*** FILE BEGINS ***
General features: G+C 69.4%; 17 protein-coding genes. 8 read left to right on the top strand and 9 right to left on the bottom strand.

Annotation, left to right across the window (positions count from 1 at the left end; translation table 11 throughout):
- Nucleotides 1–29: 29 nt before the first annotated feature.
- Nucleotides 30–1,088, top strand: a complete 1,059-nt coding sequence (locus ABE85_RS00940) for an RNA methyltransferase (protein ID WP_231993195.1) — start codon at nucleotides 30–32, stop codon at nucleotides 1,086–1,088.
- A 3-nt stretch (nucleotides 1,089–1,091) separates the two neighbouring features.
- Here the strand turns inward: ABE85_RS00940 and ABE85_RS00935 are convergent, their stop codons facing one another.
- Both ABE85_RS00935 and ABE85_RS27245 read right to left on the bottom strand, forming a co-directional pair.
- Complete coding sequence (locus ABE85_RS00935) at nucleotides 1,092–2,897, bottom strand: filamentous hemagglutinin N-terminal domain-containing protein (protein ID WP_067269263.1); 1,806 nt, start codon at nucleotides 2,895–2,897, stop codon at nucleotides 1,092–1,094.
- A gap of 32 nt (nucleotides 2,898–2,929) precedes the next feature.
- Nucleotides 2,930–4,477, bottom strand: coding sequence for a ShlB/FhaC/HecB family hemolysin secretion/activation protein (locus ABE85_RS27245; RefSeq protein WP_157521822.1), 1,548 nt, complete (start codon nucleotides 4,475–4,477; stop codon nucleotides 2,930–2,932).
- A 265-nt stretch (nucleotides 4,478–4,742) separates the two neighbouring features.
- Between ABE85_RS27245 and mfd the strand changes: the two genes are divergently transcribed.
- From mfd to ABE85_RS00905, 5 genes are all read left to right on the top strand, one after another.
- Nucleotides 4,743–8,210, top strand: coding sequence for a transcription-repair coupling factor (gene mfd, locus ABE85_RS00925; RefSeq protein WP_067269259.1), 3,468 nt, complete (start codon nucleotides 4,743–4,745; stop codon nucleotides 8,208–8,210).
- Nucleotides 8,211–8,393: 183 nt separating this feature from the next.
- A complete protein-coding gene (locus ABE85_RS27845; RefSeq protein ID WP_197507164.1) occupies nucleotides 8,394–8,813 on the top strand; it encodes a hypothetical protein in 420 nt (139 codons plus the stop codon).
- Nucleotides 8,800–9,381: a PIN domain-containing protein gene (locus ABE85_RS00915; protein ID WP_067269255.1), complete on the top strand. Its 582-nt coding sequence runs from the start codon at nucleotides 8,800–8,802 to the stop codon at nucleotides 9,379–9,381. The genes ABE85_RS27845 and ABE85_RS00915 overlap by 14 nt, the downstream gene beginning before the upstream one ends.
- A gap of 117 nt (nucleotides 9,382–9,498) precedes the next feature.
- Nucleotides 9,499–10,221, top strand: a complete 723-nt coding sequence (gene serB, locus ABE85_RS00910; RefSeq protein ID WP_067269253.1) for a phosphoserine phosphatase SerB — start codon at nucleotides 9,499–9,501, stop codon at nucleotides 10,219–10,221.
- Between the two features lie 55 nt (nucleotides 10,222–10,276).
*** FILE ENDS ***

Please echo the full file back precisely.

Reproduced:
General features: G+C 69.4%; 17 protein-coding genes. 8 read left to right on the top strand and 9 right to left on the bottom strand.

Annotation, left to right across the window (positions count from 1 at the left end; translation table 11 throughout):
- Nucleotides 1–29: 29 nt before the first annotated feature.
- Nucleotides 30–1,088, top strand: a complete 1,059-nt coding sequence (locus ABE85_RS00940) for an RNA methyltransferase (protein ID WP_231993195.1) — start codon at nucleotides 30–32, stop codon at nucleotides 1,086–1,088.
- A 3-nt stretch (nucleotides 1,089–1,091) separates the two neighbouring features.
- Here the strand turns inward: ABE85_RS00940 and ABE85_RS00935 are convergent, their stop codons facing one another.
- Both ABE85_RS00935 and ABE85_RS27245 read right to left on the bottom strand, forming a co-directional pair.
- Complete coding sequence (locus ABE85_RS00935) at nucleotides 1,092–2,897, bottom strand: filamentous hemagglutinin N-terminal domain-containing protein (protein ID WP_067269263.1); 1,806 nt, start codon at nucleotides 2,895–2,897, stop codon at nucleotides 1,092–1,094.
- A gap of 32 nt (nucleotides 2,898–2,929) precedes the next feature.
- Nucleotides 2,930–4,477, bottom strand: coding sequence for a ShlB/FhaC/HecB family hemolysin secretion/activation protein (locus ABE85_RS27245; RefSeq protein WP_157521822.1), 1,548 nt, complete (start codon nucleotides 4,475–4,477; stop codon nucleotides 2,930–2,932).
- A 265-nt stretch (nucleotides 4,478–4,742) separates the two neighbouring features.
- Between ABE85_RS27245 and mfd the strand changes: the two genes are divergently transcribed.
- From mfd to ABE85_RS00905, 5 genes are all read left to right on the top strand, one after another.
- Nucleotides 4,743–8,210, top strand: coding sequence for a transcription-repair coupling factor (gene mfd, locus ABE85_RS00925; RefSeq protein WP_067269259.1), 3,468 nt, complete (start codon nucleotides 4,743–4,745; stop codon nucleotides 8,208–8,210).
- Nucleotides 8,211–8,393: 183 nt separating this feature from the next.
- A complete protein-coding gene (locus ABE85_RS27845; RefSeq protein ID WP_197507164.1) occupies nucleotides 8,394–8,813 on the top strand; it encodes a hypothetical protein in 420 nt (139 codons plus the stop codon).
- Nucleotides 8,800–9,381: a PIN domain-containing protein gene (locus ABE85_RS00915; protein ID WP_067269255.1), complete on the top strand. Its 582-nt coding sequence runs from the start codon at nucleotides 8,800–8,802 to the stop codon at nucleotides 9,379–9,381. The genes ABE85_RS27845 and ABE85_RS00915 overlap by 14 nt, the downstream gene beginning before the upstream one ends.
- A gap of 117 nt (nucleotides 9,382–9,498) precedes the next feature.
- Nucleotides 9,499–10,221, top strand: a complete 723-nt coding sequence (gene serB, locus ABE85_RS00910; RefSeq protein ID WP_067269253.1) for a phosphoserine phosphatase SerB — start codon at nucleotides 9,499–9,501, stop codon at nucleotides 10,219–10,221.
- Between the two features lie 55 nt (nucleotides 10,222–10,276).